Scientific Aspects of Agnihotra: Effect on Seed Germination
by Dr. Ulrich Berk,
|(Quantity of food worldwide – especially in developing countries – continues to be an urgent issue.
Quality of food in developed countries – especially in the age of the spreading of the GMO scourge – is a less publicized issue [in part due to obfuscation by vested interests]. In both cases, the proven potential of Homa Organic Farming in yielding greater quantities and quality of food should not escape the notice of all. The following article shows the effects of Homa on seed germination – the first step in our food chain. – Ecovillage Bhrugu Aranya)
|Earlier we have covered the beneficial effects of Agnihotra and Agnihotra Ash on air, soil, and water resources, as well as on radioactive radiation. As environmental pollution naturally also affects plants as it affects us humans, it can be expected that both Agnihotra and Agnihotra Ash have beneficial effects on the growth and health of plants as well as their resistance against pests.
The easiest way to experiment with that is by examining the germination of seeds, both in Agnihotra atmosphere and using Agnihotra ash.
Quite a number of such experiments have been done, some of them already quite some time ago.
Germination of rice seeds were part of two Ph.D. theses done at the Vivekananda University in Bangalore in the first years of this millenium. Rice seeds were put in petri dishes on top of a filter paper which was soaked in water. Agnihotra was performed, and root length, shoot length, fresh weight, and dry weight were measured and compared with control. There were three controls: One without any disciplines of Agnihotra, one with just the mantras, one with Agnihotra fire but without mantras and offerings. Result was that Agnihotra led to a significant increase of root length, shoot length, and fresh weight compared to control. Also it was obvious that the effect of Agnihotra is more than the added effects of mantras and the fire alone.
Interesting that one study specifically examined whether it makes a difference whether a male person or a female person utters the mantras. No surprise that there was no difference – which hopefully helps to remove one prejudice still prevalent in some countries.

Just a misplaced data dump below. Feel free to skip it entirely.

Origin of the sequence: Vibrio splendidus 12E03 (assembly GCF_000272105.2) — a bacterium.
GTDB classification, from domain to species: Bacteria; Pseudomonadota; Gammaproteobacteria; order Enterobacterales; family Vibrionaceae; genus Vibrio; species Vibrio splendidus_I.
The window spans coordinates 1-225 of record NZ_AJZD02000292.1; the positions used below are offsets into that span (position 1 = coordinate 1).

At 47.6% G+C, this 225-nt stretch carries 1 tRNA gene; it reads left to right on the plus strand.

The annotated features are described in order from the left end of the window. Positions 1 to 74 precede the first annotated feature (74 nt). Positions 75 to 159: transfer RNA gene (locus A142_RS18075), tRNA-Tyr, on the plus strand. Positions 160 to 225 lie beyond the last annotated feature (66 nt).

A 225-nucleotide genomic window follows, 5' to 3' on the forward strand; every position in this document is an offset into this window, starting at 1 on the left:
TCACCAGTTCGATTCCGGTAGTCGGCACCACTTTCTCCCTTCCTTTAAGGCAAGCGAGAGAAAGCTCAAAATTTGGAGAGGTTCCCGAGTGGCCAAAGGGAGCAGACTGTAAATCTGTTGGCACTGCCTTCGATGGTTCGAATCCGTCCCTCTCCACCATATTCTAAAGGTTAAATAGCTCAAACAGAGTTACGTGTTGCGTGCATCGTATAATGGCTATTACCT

The authors attribute the positive effects of Agnihotra on seed germination to the Agnihotra fumes. This seems to be a premature assumption – in experiments on water purification, we could show that water gets purified even when the water bottles are closed (and no fumes get in touch with the water). That means there must be some energy field around Agnihotra which leads to this effect. About this Energy Field of Agnihotra we will talk in a later issue of this newsletter.
The effect of performing Agnihotra in a room where seeds are kept was subject of these two studies just mentioned. Other studies examined the effect of Agnihotra Ash on the germination of seeds. One quite comprehensive study was done a couple of years ago in Fergusson College, Pune, India. Again the seeds were kept on some filter paper in petri dishes. Watering was done with:
a) tap water
(Control ash is the ash you get by burning the same ingredients as used for Agnihotra – but without the disciplines of Agnihotra: No mantras, not done at sunrise or sunset, and the vessel – although made from copper – does not have the pyramid shape of our Agnihotra pyramid.)
Seeds of vigna aconitifolia (mat bean) and vigna unguiculata (cow pea) were taken as experimental material. Seeds were allowed to germinate and germination was observed every 24 hrs.
The results show clearly that control ash improves rate of germination as compared with plain water, but Agnihotra ash does so much more: